Good enough to tote in a flask (photo © Spirits Marque One).
Flavored shots are trending, and our favorite this season is Serpent’s Bite Apple Cider Flavored Whisky.
It does for whisky what so many distillers have done for vodka: infuses a delectable layer of flavor.
And Serpent’s Bite is the flavor of fall. It will appeal to fans of whisky and hard apple cider alike.
It’s very smooth with a fine balance of sweet, crisp apple cider flavors with the whisky.
The latter is distilled from corn and rye, which are blended during distillation and then infused with the apple cider flavors.
Serpent’s Bite was made to be enjoyed in a neat shot, straight up with a slice of apple, or in a mixed-based shooter.
At 35% ABV/70 proof, it’s a bit less alcoholic than your typical shot.
It’s available in 50 ml (MSRP $1.89), 750 ml (MSRP $15.99) and 1 liter bottles (MSRP $18.99).
If you want to know anything else about it..hmm.
The only things on the one-page website are links to Facebook page, Instagram and Twitter feeds, the latter promoting the hashtag #BiteTheNight.
Perhaps the only thing to say is: It tastes really good and would be a swell gift for the right folks.
Spirits Marque One, producer of Serpent’s Bite, is part of Constellation Brands, the holdings of which comprise the world’s largest producer of wine, including Manischewitz and Robert Mondavi.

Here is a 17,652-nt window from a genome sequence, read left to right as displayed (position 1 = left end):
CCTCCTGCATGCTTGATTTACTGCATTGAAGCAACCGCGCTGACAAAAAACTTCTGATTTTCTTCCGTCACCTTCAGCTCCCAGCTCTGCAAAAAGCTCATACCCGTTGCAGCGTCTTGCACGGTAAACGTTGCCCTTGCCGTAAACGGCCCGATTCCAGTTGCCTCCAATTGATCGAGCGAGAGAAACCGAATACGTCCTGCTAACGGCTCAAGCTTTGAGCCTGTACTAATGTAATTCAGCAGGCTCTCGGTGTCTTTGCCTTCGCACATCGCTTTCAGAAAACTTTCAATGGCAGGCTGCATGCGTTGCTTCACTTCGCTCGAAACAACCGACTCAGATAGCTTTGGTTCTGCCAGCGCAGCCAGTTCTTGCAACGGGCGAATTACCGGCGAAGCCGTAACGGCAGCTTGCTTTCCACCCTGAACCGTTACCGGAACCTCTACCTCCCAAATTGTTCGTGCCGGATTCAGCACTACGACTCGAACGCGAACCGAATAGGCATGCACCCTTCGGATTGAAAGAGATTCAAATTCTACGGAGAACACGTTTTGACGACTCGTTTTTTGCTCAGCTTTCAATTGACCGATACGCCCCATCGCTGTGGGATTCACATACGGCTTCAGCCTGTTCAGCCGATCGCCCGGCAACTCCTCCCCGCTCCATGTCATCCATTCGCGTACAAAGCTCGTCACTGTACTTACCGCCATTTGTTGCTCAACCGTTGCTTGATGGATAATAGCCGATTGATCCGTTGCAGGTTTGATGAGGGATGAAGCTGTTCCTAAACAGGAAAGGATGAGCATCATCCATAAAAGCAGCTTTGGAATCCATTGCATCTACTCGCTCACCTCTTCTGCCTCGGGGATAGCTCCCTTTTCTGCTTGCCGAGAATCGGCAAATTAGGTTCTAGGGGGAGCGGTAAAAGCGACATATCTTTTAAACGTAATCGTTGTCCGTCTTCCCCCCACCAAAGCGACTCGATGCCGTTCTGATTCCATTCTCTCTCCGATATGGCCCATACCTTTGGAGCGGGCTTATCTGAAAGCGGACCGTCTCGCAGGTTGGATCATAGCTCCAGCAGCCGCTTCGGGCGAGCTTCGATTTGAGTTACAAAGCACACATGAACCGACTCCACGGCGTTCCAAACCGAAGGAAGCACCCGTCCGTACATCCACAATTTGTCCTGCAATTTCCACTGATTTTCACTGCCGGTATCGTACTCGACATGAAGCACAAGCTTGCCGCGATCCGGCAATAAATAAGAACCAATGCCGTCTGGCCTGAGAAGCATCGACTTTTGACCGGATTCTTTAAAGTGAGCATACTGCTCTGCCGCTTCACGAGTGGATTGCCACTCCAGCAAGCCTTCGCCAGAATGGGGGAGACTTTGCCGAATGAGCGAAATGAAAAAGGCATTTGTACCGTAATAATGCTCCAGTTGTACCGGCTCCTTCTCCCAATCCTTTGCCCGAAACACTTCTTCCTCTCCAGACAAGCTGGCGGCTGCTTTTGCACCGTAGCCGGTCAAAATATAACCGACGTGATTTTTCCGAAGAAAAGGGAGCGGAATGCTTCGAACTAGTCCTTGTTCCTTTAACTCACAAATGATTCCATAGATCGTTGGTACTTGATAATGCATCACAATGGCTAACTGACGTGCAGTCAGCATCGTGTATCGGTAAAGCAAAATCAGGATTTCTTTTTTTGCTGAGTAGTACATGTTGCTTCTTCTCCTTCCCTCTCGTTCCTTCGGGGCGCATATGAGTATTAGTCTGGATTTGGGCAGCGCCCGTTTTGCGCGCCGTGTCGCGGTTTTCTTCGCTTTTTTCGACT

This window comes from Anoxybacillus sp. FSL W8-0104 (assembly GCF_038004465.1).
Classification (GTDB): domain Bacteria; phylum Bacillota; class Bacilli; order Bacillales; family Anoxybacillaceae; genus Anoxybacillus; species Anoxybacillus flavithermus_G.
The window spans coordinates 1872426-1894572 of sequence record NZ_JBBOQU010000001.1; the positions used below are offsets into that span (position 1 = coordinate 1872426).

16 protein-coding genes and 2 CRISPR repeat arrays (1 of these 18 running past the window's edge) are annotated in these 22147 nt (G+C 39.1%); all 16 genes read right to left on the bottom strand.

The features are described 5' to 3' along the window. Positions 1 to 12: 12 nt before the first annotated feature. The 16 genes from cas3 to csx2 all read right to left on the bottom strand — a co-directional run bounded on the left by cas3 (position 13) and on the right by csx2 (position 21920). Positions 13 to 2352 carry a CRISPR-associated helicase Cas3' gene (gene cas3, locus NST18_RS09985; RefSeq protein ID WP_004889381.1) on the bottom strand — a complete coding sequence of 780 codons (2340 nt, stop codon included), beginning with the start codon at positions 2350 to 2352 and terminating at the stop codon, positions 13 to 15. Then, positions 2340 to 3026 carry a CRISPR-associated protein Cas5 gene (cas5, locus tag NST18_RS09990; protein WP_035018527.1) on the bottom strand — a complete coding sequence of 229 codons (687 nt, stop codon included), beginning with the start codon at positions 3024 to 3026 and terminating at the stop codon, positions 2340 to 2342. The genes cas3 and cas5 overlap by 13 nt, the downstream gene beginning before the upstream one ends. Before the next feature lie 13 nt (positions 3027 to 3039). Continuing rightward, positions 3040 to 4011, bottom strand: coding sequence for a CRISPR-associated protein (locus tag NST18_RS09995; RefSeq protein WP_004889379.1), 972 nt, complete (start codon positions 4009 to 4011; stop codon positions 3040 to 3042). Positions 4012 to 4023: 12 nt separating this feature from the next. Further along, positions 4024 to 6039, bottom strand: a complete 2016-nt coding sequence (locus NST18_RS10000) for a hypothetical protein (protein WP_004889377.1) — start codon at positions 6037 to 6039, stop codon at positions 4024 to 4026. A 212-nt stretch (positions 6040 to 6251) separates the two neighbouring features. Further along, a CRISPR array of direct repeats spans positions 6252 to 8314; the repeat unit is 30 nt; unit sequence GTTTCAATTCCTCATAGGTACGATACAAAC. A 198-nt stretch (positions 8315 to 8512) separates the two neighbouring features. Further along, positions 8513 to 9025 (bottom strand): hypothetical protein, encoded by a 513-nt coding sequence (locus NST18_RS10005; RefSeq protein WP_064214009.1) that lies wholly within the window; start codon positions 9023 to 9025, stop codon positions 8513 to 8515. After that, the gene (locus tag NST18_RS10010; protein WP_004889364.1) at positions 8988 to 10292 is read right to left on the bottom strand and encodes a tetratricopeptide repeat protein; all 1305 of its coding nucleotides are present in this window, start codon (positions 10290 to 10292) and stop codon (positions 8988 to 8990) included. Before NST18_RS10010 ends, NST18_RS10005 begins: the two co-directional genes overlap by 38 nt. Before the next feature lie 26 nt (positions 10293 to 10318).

Whisky is the Scottish spelling of whiskey.
The alternative spelling was chosen to differentiate the national product from Irish whiskey.
The “whisky” spelling is used in Canada, Japan and Wales, as well as Scotland.
In the United States, a 1968 directive from the Bureau of Alcohol, Tobacco and Firearms specifies “whisky” as the official U.S. spelling. However, it allows the alternative spelling, “whiskey.”
Most U.S. producers prefer to include the “e,” as do we. Without it, it looks like something is missing.
And another reason to keep the “e”: Irish whiskey predates Scotch whisky.
Check out this brief hhistory of whiskey.
Ironically, distillation was discovered in the 8th century in Persia—a country that has not permitted the sale and consumption of spirits since the 1979 Islamic revolution.